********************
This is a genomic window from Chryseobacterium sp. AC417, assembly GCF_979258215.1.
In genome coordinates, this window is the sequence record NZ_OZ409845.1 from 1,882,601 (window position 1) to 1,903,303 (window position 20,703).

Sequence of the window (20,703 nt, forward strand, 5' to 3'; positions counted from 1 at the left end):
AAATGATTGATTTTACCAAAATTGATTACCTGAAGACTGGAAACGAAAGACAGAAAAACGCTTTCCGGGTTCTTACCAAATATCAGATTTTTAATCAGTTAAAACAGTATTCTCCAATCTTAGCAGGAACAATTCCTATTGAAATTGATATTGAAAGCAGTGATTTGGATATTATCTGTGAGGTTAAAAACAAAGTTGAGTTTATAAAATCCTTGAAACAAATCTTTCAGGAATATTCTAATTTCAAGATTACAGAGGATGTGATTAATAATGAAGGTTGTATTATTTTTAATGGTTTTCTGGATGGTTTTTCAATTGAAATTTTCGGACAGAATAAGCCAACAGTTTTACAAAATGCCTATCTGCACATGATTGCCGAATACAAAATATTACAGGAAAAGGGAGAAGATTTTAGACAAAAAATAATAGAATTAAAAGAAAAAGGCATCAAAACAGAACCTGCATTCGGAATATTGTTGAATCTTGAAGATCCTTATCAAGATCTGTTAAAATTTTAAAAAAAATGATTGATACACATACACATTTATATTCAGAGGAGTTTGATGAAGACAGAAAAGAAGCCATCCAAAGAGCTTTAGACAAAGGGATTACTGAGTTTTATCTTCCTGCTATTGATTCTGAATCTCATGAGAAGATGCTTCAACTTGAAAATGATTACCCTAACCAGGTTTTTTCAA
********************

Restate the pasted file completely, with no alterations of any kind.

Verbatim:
This is a genomic window from Chryseobacterium sp. AC417, assembly GCF_979258215.1.
In genome coordinates, this window is the sequence record NZ_OZ409845.1 from 1,882,601 (window position 1) to 1,903,303 (window position 20,703).

Sequence of the window (20,703 nt, forward strand, 5' to 3'; positions counted from 1 at the left end):
AAATGATTGATTTTACCAAAATTGATTACCTGAAGACTGGAAACGAAAGACAGAAAAACGCTTTCCGGGTTCTTACCAAATATCAGATTTTTAATCAGTTAAAACAGTATTCTCCAATCTTAGCAGGAACAATTCCTATTGAAATTGATATTGAAAGCAGTGATTTGGATATTATCTGTGAGGTTAAAAACAAAGTTGAGTTTATAAAATCCTTGAAACAAATCTTTCAGGAATATTCTAATTTCAAGATTACAGAGGATGTGATTAATAATGAAGGTTGTATTATTTTTAATGGTTTTCTGGATGGTTTTTCAATTGAAATTTTCGGACAGAATAAGCCAACAGTTTTACAAAATGCCTATCTGCACATGATTGCCGAATACAAAATATTACAGGAAAAGGGAGAAGATTTTAGACAAAAAATAATAGAATTAAAAGAAAAAGGCATCAAAACAGAACCTGCATTCGGAATATTGTTGAATCTTGAAGATCCTTATCAAGATCTGTTAAAATTTTAAAAAAAATGATTGATACACATACACATTTATATTCAGAGGAGTTTGATGAAGACAGAAAAGAAGCCATCCAAAGAGCTTTAGACAAAGGGATTACTGAGTTTTATCTTCCTGCTATTGATTCTGAATCTCATGAGAAGATGCTTCAACTTGAAAATGATTACCCTAACCAGGTTTTTTCAA